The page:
Most importantly, installing sprinklers in these types of buildings will result in saving lives. It’s well documented that sprinkler systems control or extinguish fires in 99% of cases and, in the UK, no-one has ever died in a fire while inside a building fitted with properly serviced and maintained working sprinklers.
While there’s no mandatory requirement to retrofit sprinkler systems within existing premises, the National Fire Chiefs Council, the Fire Brigades Union, the Association of British Insurers, the Fire Protection Association and the Fire Sector Federation (among others) have all called for the retrofitting of sprinklers.
However, retrofitting existing structures with sprinklers is repeatedly viewed as an overly expensive and complicated proposition, while there’s no obvious financial incentive for existing building owners to do so.
Additionally, owners and residents often see the installation of sprinklers or fire alarms as being synonymous with huge mess and disruption, as this requires that the equipment must be fitted around existing structures, furnishings and finishes while residents remain in the building. Ultimately, fire sprinklers and alarm systems save lives and can avoid immense damage to property as well as follow-on costs.
Cost-effective and practical
A pilot project sponsored by the sprinkler industry through the British Automatic Fire Sprinkler Association was undertaken pre-Grenfell (back in 2011, in fact). The project resulted in the retrofitting of a fully comprehensive sprinkler system in a 1960s high-rise residential block, itself 13 storeys high and playing host to 47 flats. The resulting report demonstrated that it’s both cost-effective and practical to retrofit automatic fire sprinklers in occupied, high-rise social housing blocks of that period without disturbing residents. There are many more examples of how this can be achieved, and much comment on the need for such implementation.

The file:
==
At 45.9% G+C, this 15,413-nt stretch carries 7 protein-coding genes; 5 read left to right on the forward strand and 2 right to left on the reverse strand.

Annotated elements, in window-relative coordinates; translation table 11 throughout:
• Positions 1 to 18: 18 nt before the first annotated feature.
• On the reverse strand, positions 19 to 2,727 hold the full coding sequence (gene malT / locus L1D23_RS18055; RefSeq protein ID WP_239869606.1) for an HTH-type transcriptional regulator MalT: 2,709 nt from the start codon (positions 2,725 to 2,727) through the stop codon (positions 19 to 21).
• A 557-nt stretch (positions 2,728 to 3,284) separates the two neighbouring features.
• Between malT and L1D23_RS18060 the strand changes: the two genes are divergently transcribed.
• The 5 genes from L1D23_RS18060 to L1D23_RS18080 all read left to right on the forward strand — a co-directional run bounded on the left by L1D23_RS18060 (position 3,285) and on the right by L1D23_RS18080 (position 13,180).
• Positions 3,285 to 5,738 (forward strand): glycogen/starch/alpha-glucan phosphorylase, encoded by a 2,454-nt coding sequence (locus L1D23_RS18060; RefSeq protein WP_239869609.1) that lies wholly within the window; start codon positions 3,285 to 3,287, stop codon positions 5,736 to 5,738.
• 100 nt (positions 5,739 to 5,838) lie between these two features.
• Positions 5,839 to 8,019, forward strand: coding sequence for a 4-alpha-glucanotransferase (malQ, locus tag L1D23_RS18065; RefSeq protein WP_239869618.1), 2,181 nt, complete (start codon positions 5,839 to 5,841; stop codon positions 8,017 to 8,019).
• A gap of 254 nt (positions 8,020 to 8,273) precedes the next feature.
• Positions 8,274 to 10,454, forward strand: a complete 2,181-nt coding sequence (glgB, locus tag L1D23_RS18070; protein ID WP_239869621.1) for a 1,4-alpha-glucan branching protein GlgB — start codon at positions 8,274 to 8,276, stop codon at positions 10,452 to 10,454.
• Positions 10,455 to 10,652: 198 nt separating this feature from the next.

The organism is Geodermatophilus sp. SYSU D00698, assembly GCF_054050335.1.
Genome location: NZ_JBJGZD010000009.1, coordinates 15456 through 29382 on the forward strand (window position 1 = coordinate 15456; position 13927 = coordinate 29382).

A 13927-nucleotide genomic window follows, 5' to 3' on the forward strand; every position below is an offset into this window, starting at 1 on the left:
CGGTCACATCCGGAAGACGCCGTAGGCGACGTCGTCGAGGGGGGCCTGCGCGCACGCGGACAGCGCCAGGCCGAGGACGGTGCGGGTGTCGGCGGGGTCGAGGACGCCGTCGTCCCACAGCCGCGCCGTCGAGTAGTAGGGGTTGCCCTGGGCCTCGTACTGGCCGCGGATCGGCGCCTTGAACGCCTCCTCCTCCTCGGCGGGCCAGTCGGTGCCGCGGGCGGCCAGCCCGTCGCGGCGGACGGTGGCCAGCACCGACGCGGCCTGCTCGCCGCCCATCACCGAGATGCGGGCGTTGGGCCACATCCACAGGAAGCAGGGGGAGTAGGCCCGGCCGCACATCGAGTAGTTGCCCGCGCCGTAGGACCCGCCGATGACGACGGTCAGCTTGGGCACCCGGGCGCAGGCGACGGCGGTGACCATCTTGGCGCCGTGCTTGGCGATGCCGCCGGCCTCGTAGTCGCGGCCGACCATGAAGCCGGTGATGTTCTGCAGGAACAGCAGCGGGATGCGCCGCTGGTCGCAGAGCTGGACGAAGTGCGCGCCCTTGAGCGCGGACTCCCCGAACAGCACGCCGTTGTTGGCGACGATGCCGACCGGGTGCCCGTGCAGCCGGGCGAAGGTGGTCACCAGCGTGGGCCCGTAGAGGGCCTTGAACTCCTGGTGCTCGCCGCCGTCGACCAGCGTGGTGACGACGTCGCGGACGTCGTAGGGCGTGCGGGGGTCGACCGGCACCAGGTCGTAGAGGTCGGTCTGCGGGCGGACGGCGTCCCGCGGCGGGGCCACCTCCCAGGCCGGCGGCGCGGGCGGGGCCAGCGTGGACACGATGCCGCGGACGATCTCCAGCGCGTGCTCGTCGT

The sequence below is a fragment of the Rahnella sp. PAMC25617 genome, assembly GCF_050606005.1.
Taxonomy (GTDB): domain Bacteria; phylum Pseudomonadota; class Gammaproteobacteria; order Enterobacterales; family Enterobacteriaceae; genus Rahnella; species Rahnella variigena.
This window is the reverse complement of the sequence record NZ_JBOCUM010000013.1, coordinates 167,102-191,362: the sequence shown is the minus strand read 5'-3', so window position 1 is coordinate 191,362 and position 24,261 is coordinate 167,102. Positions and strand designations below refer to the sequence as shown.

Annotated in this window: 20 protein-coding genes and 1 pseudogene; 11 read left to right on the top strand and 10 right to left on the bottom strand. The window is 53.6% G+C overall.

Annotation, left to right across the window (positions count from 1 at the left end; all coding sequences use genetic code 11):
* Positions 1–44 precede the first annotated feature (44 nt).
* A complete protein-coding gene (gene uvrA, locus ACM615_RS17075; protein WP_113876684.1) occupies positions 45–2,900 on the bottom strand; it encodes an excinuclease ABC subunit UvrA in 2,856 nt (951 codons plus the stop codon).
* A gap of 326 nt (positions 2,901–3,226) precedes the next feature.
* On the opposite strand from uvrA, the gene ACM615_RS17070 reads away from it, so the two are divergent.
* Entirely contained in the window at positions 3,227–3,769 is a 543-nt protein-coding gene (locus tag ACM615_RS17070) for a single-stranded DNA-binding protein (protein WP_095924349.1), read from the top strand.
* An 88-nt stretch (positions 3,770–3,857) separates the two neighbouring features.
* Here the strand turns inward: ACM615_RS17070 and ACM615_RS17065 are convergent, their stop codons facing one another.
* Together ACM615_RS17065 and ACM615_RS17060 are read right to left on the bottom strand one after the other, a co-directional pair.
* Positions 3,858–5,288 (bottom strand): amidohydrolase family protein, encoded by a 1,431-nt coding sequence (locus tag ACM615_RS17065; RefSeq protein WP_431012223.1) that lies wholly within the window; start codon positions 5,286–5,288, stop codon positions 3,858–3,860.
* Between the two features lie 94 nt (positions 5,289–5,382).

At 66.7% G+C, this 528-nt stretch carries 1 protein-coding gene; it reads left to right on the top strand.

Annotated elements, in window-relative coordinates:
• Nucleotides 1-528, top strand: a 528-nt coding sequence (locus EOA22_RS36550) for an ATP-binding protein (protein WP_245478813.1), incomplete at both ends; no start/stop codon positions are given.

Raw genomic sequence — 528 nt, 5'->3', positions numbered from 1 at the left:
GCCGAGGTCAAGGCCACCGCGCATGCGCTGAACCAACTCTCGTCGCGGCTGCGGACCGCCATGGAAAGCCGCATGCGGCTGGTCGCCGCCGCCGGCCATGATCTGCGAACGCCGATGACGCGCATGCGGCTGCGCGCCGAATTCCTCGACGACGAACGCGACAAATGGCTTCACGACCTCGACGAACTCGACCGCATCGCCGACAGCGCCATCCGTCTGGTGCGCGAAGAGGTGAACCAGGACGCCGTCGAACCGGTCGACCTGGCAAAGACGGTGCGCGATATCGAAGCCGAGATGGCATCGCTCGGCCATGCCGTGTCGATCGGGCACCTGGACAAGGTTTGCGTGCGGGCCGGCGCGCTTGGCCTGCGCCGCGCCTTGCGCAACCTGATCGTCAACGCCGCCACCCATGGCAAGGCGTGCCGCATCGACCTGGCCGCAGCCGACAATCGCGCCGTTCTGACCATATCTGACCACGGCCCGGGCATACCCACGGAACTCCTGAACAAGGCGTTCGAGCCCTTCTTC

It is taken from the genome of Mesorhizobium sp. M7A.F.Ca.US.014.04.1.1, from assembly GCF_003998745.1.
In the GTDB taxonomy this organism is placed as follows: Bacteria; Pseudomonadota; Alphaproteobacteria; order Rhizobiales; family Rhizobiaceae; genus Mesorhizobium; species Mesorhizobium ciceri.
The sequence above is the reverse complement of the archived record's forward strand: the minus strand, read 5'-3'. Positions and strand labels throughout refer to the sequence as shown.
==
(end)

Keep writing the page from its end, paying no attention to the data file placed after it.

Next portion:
With all the recent announcements, it’s inevitable that, in the next few years, we may well see a wave of retrofit projects bringing sprinklers to existing high-risk buildings. With good planning and communication by all involved, the process needn’t be challenging or expensive. System designers must work closely with suppliers and installers to constrain costs, minimise disruption and ensure that all projects can be completed smoothly and economically, while also keeping safety at the forefront of everything that’s done.
Wherever possible, the impact of installing new systems must be reduced by using existing systems and where, this isn’t possible, by making effective use of existing risers and cableways, boosted water supplies as opposed to installing new tanks and pumps and employing the latest technology in order to minimise building works.
In some cases, it’s advisable to look at creating small bulkheads in order to deliver pipe and cable routes which, in turn, will reduce the need for destructive and messy building works. Recessed sprinkler heads and detection points can also be implemented while sounders may be concealed behind other features such as shadow gaps or behind vents, meaning that there’s no need for unsightly smoke detectors or alerting devices to be on display.
In addition to retrofits, it’s recommended to perform on site assessments (delivered by third party inspectors) during the construction phase of new build high-rise properties. This will aid compliance with new safety checks and reduce the impact of finding and resolving fire safety issues in later development phases.
Recent risk assessments
When it comes to recent risk assessments, compartmentation between common areas and apartments has been highlighted as another significant fire risk within high-rise buildings. With little documentation available from the original build, it’s often difficult to determine whether the issues were inherent during the construction phase or the end result of retrospective works. In either scenario, this should never be an issue if the works are planned and managed correctly in the first instance.
As such, in addition to engaging qualified and accredited contractors to complete the installation works, the best way in which to avoid issues such as this through poor installation during the construction phase or while upgrading is to engage a third party inspector. They can then assist in monitoring and reporting on the construction quality to ensure the building meets all compliance standards and is finished to a high level, in turn reducing any further potential for rapid fire spread in the future.James Broadest is Operations Director of Integrated Fire Safety Systems